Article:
India’s economy probably grew at its fastest pace in a year in June qtr


By Manoj Kumar

NEW DELHI (Reuters) – India’s economy likely achieved its fastest annual growth in a year in the April-June quarter, economists said, expecting the pace to slow sharply this quarter and over the next two as rising interest rates hit economic activity.

Gross domestic product (GDP) in the three months to June 30 was likely 15.2% higher than a year earlier, according to a Reuters poll this week. GDP from January to March increased by 4.1% compared to the previous year.

The last time India’s GDP recorded higher annual growth was in April-June 2021, when it was 20.1% above the pandemic-depressed level of the previous year.

The forecast for the last quarter ranged from 9.0% to 21.5%. The official release is scheduled for Wednesday at 12:00 GMT.

The Reserve Bank of India (RBI) has raised its benchmark repo rate by 140 basis points since May, including 50 basis points this month, while warning of the impact of a global slowdown on the outlook of inner growth.

The latest Reuters poll showed economists expecting growth this quarter to slow sharply to 6.2% a year before decelerating further to 4.5% in October-December.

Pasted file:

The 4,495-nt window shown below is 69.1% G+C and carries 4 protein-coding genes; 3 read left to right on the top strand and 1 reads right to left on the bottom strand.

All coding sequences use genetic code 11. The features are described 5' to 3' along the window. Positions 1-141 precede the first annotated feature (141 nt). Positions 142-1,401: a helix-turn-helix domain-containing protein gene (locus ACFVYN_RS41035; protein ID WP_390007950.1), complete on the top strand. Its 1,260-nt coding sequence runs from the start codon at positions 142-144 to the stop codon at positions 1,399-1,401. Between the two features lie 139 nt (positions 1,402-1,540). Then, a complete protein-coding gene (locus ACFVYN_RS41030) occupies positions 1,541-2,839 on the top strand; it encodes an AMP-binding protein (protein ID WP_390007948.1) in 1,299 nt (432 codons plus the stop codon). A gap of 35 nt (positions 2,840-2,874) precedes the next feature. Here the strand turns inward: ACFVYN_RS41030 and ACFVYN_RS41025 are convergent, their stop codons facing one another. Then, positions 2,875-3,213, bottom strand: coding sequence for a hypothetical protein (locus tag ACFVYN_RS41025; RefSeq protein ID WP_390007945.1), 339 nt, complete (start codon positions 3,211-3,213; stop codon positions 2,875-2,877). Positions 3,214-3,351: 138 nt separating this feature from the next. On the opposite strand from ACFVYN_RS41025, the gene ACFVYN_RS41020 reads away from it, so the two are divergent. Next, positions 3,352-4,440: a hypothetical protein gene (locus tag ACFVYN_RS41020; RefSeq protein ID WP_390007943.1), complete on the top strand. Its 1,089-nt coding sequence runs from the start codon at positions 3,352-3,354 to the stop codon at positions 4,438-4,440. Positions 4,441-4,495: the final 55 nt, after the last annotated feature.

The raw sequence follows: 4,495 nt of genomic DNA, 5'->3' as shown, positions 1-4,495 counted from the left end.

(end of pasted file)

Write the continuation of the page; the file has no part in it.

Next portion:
Many economists expect another rate hike of around 50 basis points next month, followed by another 25 basis points thereafter.

Consumer spending, which accounts for almost 55% of economic activity, has been hit hard by rising food and fuel prices, although monthly inflation has moderated over the past three months.

Sales of two-wheeled vehicles are an indicator of the health of the economy. In April-June, they were 5.03 million units, more than in the same periods of 2021 and 2020, but almost a fifth less than in 2019, according to industry data.

Economists say such frequently available indicators show India’s economy, Asia’s third-largest, is so far resilient to deteriorating conditions.

“More recent data suggests that resilience also continued in the third quarter (July-September),” said Shilan Shah, Indian economist at Capital Economics, Singapore, noting that the economy had better weathered the impact of the Omicron wave in January-March than it. had faced the previous wave of the pandemic.

But the economy faces downside risks as business investment plans could be affected by tighter monetary conditions and higher input costs, Shah wrote in a note to clients last week.

A depreciation of the rupee by more than 7% against the dollar this year has made imported items more expensive for consumers and businesses.=>

(Reporting by Manoj Kumar; Editing by Bradley Perrett)


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